PS: I don't have a Strad to certify...

If one happens to stumble into a historical or museum piece by chance he/she could start with Jeffrey Holmes.  I assume he can provide a certificate.  Then the next step would be to get another certification by someone else at a different place.  If a certificate is given by the first do not tell the second that you already have the first from elsewhere.  When the second is obtained, compare the two.  Then compare the new certificates with any old ones that can be found.  Also, look for previous repair information and previous owner information, if possible.   

   I do know that the bow experts from France charge a fee of 10% the value of a bow that they appraise.  Sure, it will be certified but the wallet/purse can take a hit, ouch.  I'm sure a violin or such would hurt worse, oh well.     

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When the expert dies, is the certificate "worth" anything?  Or would you have to get another certificate from a living appraiser?

Depends upon the expert. If the old certificate continues to be unchallenged by the current expert knowledge then it is certainly worth as much as any new certificate.

 

Bruce

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Where does one start to find a professional certificate authority? How do you evaluate and compare them?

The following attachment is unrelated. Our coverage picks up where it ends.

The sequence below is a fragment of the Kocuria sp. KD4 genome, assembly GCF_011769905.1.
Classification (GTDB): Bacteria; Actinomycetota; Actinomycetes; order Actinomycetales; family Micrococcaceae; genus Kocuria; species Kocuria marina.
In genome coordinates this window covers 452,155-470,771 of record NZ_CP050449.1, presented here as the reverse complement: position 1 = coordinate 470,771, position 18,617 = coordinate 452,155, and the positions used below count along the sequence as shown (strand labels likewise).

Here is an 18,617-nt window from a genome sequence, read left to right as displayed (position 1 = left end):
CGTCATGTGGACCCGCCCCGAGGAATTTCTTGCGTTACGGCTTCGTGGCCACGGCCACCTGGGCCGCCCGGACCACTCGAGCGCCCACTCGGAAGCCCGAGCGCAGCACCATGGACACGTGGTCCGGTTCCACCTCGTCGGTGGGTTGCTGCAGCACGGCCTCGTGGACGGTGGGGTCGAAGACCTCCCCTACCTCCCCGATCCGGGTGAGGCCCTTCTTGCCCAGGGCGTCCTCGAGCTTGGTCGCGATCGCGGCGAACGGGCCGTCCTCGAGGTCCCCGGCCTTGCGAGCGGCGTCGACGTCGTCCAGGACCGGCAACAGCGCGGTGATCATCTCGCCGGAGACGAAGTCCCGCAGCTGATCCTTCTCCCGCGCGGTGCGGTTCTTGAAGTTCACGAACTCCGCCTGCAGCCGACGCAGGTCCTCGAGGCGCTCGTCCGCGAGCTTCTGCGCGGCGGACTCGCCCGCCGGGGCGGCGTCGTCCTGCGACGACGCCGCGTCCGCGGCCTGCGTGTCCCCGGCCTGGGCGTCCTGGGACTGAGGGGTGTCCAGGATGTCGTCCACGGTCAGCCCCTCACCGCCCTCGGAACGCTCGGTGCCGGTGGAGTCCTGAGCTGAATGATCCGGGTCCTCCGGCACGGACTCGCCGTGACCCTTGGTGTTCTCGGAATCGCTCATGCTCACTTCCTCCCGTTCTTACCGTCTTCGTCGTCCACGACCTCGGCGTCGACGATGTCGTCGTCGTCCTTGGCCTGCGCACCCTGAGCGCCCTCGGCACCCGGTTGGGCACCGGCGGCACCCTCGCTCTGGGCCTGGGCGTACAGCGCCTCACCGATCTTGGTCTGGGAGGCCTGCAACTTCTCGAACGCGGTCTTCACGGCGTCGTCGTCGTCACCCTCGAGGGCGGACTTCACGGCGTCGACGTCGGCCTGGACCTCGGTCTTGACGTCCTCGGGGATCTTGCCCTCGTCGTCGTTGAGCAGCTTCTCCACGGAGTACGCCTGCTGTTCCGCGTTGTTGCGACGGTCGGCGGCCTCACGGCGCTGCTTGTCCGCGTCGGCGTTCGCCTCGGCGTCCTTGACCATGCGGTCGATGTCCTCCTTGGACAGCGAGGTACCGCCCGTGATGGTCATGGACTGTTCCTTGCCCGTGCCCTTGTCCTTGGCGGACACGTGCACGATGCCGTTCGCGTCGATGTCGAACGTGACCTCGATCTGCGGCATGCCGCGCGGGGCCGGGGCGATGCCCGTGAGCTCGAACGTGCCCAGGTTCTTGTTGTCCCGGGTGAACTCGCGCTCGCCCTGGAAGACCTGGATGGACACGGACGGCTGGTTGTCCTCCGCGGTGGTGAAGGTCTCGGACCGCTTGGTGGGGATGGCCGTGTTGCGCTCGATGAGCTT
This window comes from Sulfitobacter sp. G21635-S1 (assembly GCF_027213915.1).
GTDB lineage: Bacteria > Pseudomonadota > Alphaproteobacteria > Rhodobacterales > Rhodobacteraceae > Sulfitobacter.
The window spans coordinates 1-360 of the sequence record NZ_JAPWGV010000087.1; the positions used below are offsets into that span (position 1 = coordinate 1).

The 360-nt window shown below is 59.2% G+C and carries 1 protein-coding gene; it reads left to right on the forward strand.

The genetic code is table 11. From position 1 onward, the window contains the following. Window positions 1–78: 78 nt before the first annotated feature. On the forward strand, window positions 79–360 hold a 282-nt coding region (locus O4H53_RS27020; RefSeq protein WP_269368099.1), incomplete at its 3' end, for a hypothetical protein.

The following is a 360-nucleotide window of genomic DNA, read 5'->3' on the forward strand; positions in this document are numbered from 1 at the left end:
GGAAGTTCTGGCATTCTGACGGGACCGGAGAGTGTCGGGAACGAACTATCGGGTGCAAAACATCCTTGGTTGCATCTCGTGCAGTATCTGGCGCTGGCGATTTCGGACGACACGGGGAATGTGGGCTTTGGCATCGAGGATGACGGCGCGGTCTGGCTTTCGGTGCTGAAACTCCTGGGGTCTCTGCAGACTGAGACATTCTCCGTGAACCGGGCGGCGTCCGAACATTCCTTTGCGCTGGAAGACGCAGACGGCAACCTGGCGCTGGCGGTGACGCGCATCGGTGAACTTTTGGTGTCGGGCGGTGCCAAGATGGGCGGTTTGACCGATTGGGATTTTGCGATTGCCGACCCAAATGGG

IMHO, the suggestion of starting with Jeffrey is not at all bad, also, the Beares in the redecorated barn are available again.  For Eastern/Central European, I'd ask Jacob S. for his recommendations.

 

Things are soooo much more complicated since Machold closed up shop.  I understand that he just had stacks and stacks of blank certs laying around ready to issue.........  :lol:  :lol:

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 I wonder if a data base like Cozio could not be established to catalog as many instruments as possible.  Kind of like the way music of particular composers is organized and codified. (Bach - BWV, Mozart KV, etc.) 

DLB

Sounds a great idea in theory. ("The internet of Strings?")

I'm trying to think of an equivalent data base in another field.

Products from a single manufacturer might be simpler,

an agreed corpus of recognized instruments across the board might be unwieldy, if at all possible.

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IMHO, the suggestion of starting with Jeffrey is not at all bad, also, the Beares in the redecorated barn are available again.  For Eastern/Central European, I'd ask Jacob S. for his recommendations.

 

Things are soooo much more complicated since Machold closed up shop.  I understand that he just had stacks and stacks of blank certs laying around ready to issue.........  :lol:  :lol: